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With graduation season approaching, hordes of young people will be thrust into the real world to face all of the harsh financial realities that come with it. You have to pay rent now that you’ve moved out of the dorms; you have to start paying your own bills; and, of course, you want to be able to go out and have fun now that you’re living on your own.
These expenses can add up quickly and, if you aren’t careful, create financial strain. According to the American Psychological Association, money is the top cause of stress for people over 18. But if millennials can pay attention to where their money is going today and stay away from luxuries they can’t afford, they will be better off down the line.
Here’s how young adults can avoid five potential pitfalls that can derail long-term financial health.
Resist the urge to get an expensive car
When they get their first job, fresh college graduates may want to impress their new co-workers and boss, but they shouldn’t do it with a fancy ride. Yet millennials accounted for 26% of new car sales as of 2014. Upon signing the lease for a new BMW, you are handcuffing yourself to high payments throughout the term of the lease. That money could have gone toward your 401(k) retirement plan or paying off student loans. So pass on the heated steering wheel and leather seats and stick with something more practical — and less expensive.
Eat at home
I like food just as much as the next guy, but I understand the difference between enjoying a $100 five-course meal at a restaurant and cooking a meal at home. According to 2013 Bureau of Labor Statistics data, consumers under age 25 devoted approximately 45% of each dollar spent on food to eating out, compared with 37% for those ages 55 to 64. Be judicious about how often you eat out and how expensive the restaurant is — money spent on food at home can go a lot further. The same goes for spending on drinks and going out with friends. Millennials may thrive on the social setting a bar provides, but as with food, the enjoyment doesn’t last long and it can be costly. Instead of going to a bar or restaurant, invite friends over or try other activities that don’t involve dining out. Occasionally going out for a nice dinner or drinks with friends is understandable, but indulging too often can thwart your financial progress.
Opt in to your company 401(k)
With a 401(k), employees save and invest part of their paycheck before taxes are taken out and don’t pay taxes until they withdraw the money. Because of compound interest, the earlier you start saving and investing for retirement, the bigger the impact. According to the Bureau of Labor Statistics, in 2013 the percentage of workers with access to a plan who participated in their plan was about 70% at companies with more 100 people. If you have access to an employer-sponsored 401(k) or similar retirement savings plan you should start saving in it as early in your 20s as you can. If your employer doesn’t offer such a plan, consider opening a retirement savings account on your own to put your money to work for you.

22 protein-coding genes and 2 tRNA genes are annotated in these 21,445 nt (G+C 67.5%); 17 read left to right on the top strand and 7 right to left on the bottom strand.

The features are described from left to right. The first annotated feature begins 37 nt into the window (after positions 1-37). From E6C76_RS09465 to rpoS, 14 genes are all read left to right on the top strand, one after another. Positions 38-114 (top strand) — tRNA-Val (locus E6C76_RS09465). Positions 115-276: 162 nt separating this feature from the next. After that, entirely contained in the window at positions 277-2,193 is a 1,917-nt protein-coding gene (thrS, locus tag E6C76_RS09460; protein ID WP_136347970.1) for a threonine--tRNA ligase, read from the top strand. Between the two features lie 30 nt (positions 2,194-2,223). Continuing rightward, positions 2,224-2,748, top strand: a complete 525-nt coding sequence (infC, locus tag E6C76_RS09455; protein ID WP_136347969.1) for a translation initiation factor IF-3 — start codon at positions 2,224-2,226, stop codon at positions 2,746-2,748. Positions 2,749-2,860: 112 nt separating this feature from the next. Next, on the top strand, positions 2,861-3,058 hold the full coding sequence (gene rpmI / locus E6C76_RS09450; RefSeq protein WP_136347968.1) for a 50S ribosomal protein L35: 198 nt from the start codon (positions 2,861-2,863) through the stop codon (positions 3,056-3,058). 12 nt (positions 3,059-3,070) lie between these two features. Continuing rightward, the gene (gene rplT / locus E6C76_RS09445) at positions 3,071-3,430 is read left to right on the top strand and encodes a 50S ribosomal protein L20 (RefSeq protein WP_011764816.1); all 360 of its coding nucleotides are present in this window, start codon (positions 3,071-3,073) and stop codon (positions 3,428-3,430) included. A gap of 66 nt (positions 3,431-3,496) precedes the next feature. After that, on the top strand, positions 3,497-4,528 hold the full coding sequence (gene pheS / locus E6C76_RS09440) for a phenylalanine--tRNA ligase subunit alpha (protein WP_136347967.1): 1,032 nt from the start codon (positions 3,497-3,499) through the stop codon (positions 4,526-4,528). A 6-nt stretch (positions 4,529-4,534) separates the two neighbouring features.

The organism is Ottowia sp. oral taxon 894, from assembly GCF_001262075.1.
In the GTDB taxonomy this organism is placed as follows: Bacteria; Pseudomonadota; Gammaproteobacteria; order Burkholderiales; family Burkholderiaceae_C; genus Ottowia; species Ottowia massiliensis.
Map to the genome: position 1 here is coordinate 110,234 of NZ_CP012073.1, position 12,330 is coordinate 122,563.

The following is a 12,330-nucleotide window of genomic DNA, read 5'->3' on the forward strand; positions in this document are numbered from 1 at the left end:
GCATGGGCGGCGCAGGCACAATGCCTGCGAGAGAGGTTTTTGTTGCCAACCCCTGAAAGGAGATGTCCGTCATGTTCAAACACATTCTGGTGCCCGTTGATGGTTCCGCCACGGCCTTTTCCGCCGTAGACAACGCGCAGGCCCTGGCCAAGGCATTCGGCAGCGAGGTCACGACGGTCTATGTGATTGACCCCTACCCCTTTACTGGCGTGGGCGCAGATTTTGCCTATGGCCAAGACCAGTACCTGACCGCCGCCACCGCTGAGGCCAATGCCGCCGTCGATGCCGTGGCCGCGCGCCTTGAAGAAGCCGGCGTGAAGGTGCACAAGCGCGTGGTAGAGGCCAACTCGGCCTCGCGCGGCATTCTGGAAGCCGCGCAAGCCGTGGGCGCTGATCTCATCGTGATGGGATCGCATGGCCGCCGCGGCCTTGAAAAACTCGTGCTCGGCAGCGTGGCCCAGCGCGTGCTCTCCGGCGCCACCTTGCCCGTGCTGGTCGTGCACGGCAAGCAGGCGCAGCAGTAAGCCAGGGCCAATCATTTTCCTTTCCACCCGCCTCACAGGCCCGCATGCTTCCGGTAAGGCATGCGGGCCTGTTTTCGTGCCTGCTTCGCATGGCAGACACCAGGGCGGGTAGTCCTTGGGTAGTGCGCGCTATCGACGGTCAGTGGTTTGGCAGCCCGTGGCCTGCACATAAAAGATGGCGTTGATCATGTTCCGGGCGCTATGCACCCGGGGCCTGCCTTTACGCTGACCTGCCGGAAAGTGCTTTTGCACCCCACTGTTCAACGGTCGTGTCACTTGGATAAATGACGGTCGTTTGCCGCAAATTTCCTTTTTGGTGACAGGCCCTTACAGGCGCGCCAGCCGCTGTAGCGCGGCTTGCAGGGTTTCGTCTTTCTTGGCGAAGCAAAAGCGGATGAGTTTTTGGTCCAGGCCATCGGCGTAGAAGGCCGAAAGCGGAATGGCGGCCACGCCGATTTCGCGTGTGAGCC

Track your expenses
With new technology, there’s no excuse not to keep track of your expenses. It’s easy with applications such as Mint.com and QuickBooks Online that allow you to hook up your bank account and see where your money is going. Track your expenses throughout the month. It’s much easier than trying to account for all of your purchases at the end of the month or, worse, discovering two weeks into the month that all of your money is gone.
To make sure you have enough money to pay for everything you need, while still enjoying yourself every once in a while, it’s important to set specific financial goals. For instance, make sure to set aside money for emergencies and unexpected expenses like medical bills or job loss. I recommend saving enough to cover nine months of your expenses. You can put the money in an individual or joint bank account that will allow you to draw on your savings without penalty. But remember, this is an emergency fund; it is not to be touched unless it is absolutely necessary.
Then, look ahead and figure out what longer-term aspects of your future you want to prepare for. For example, what type of house will you want to buy? Consider the cost of such a home and calculate what a 20% down payment would be. Then start a savings account toward that goal. It will be much easier to achieve this goal when you set clear terms and have a vision of what you are saving for.
Saving for retirement is also imperative for your future financial health. If you can, I recommend that you put 15% of your income into your retirement plan every year. If you can’t do that, save as much as you can and increase the percentage over time.
By making smart financial decisions like these now, you are building a solid foundation that will give you leeway later on to live without the constraints of financial stress. Of course, while it’s critical to plan for the future, don’t forget to enjoy your youth while you can.
This article also appears on Nasdaq.